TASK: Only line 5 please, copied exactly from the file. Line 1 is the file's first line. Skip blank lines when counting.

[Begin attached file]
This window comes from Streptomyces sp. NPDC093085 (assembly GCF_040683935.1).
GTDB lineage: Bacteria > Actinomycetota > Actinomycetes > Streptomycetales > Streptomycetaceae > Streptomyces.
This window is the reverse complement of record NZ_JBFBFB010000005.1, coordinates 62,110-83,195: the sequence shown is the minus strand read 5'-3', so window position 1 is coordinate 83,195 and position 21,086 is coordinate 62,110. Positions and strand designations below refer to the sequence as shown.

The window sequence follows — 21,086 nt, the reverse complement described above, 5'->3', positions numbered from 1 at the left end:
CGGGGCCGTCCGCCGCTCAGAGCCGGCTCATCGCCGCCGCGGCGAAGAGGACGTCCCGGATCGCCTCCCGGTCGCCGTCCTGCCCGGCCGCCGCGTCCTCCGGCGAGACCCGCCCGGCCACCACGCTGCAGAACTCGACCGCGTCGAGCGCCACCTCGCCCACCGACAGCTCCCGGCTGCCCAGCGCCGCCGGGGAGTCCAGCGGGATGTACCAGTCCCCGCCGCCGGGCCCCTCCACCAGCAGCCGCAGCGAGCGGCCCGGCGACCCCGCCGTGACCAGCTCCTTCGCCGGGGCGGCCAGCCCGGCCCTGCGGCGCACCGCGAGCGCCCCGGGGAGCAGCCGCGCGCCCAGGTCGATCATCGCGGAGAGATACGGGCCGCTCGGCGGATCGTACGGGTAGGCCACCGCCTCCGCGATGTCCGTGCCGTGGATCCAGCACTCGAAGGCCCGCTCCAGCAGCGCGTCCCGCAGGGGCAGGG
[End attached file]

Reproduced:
CGGGGCCGTCCGCCGCTCAGAGCCGGCTCATCGCCGCCGCGGCGAAGAGGACGTCCCGGATCGCCTCCCGGTCGCCGTCCTGCCCGGCCGCCGCGTCCTCCGGCGAGACCCGCCCGGCCACCACGCTGCAGAACTCGACCGCGTCGAGCGCCACCTCGCCCACCGACAGCTCCCGGCTGCCCAGCGCCGCCGGGGAGTCCAGCGGGATGTACCAGTCCCCGCCGCCGGGCCCCTCCACCAGCAGCCGCAGCGAGCGGCCCGGCGACCCCGCCGTGACCAGCTCCTTCGCCGGGGCGGCCAGCCCGGCCCTGCGGCGCACCGCGAGCGCCCCGGGGAGCAGCCGCGCGCCCAGGTCGATCATCGCGGAGAGATACGGGCCGCTCGGCGGATCGTACGGGTAGGCCACCGCCTCCGCGATGTCCGTGCCGTGGATCCAGCACTCGAAGGCCCGCTCCAGCAGCGCGTCCCGCAGGGGCAGGG